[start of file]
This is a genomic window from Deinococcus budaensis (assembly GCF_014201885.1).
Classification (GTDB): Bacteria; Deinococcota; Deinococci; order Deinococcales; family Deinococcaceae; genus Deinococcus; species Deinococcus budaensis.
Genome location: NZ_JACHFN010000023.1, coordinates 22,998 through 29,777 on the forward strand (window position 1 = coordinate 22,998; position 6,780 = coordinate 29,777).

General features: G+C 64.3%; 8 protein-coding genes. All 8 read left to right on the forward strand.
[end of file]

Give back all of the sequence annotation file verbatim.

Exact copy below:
This is a genomic window from Deinococcus budaensis (assembly GCF_014201885.1).
Classification (GTDB): Bacteria; Deinococcota; Deinococci; order Deinococcales; family Deinococcaceae; genus Deinococcus; species Deinococcus budaensis.
Genome location: NZ_JACHFN010000023.1, coordinates 22,998 through 29,777 on the forward strand (window position 1 = coordinate 22,998; position 6,780 = coordinate 29,777).

General features: G+C 64.3%; 8 protein-coding genes. All 8 read left to right on the forward strand.